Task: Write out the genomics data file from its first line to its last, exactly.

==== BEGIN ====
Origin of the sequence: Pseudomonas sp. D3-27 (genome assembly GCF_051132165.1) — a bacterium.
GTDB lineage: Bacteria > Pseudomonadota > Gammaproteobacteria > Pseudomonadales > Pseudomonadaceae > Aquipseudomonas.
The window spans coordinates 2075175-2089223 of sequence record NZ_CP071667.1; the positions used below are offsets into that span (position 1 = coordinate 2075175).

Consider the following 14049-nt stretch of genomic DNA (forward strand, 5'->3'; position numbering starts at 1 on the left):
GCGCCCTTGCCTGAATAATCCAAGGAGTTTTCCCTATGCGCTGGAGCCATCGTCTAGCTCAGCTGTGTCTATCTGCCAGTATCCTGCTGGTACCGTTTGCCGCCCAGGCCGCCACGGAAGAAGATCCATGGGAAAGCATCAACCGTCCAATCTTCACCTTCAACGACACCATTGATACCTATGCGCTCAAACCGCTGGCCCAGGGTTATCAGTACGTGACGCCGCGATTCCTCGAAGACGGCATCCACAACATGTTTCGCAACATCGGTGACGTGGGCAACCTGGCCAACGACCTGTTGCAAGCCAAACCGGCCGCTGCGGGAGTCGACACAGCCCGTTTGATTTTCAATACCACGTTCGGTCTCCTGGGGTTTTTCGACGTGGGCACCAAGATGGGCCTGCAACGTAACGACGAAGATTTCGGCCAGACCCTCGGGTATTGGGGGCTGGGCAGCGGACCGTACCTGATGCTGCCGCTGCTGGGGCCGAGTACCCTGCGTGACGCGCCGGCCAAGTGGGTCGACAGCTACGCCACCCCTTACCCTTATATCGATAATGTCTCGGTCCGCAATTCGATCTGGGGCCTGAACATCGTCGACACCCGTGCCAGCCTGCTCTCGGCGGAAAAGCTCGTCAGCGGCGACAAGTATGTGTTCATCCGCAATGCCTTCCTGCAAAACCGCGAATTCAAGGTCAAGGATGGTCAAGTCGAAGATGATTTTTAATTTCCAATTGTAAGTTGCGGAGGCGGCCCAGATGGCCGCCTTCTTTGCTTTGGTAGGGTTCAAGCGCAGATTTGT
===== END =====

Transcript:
Origin of the sequence: Pseudomonas sp. D3-27 (genome assembly GCF_051132165.1) — a bacterium.
GTDB lineage: Bacteria > Pseudomonadota > Gammaproteobacteria > Pseudomonadales > Pseudomonadaceae > Aquipseudomonas.
The window spans coordinates 2075175-2089223 of sequence record NZ_CP071667.1; the positions used below are offsets into that span (position 1 = coordinate 2075175).

Consider the following 14049-nt stretch of genomic DNA (forward strand, 5'->3'; position numbering starts at 1 on the left):
GCGCCCTTGCCTGAATAATCCAAGGAGTTTTCCCTATGCGCTGGAGCCATCGTCTAGCTCAGCTGTGTCTATCTGCCAGTATCCTGCTGGTACCGTTTGCCGCCCAGGCCGCCACGGAAGAAGATCCATGGGAAAGCATCAACCGTCCAATCTTCACCTTCAACGACACCATTGATACCTATGCGCTCAAACCGCTGGCCCAGGGTTATCAGTACGTGACGCCGCGATTCCTCGAAGACGGCATCCACAACATGTTTCGCAACATCGGTGACGTGGGCAACCTGGCCAACGACCTGTTGCAAGCCAAACCGGCCGCTGCGGGAGTCGACACAGCCCGTTTGATTTTCAATACCACGTTCGGTCTCCTGGGGTTTTTCGACGTGGGCACCAAGATGGGCCTGCAACGTAACGACGAAGATTTCGGCCAGACCCTCGGGTATTGGGGGCTGGGCAGCGGACCGTACCTGATGCTGCCGCTGCTGGGGCCGAGTACCCTGCGTGACGCGCCGGCCAAGTGGGTCGACAGCTACGCCACCCCTTACCCTTATATCGATAATGTCTCGGTCCGCAATTCGATCTGGGGCCTGAACATCGTCGACACCCGTGCCAGCCTGCTCTCGGCGGAAAAGCTCGTCAGCGGCGACAAGTATGTGTTCATCCGCAATGCCTTCCTGCAAAACCGCGAATTCAAGGTCAAGGATGGTCAAGTCGAAGATGATTTTTAATTTCCAATTGTAAGTTGCGGAGGCGGCCCAGATGGCCGCCTTCTTTGCTTTGGTAGGGTTCAAGCGCAGATTTGT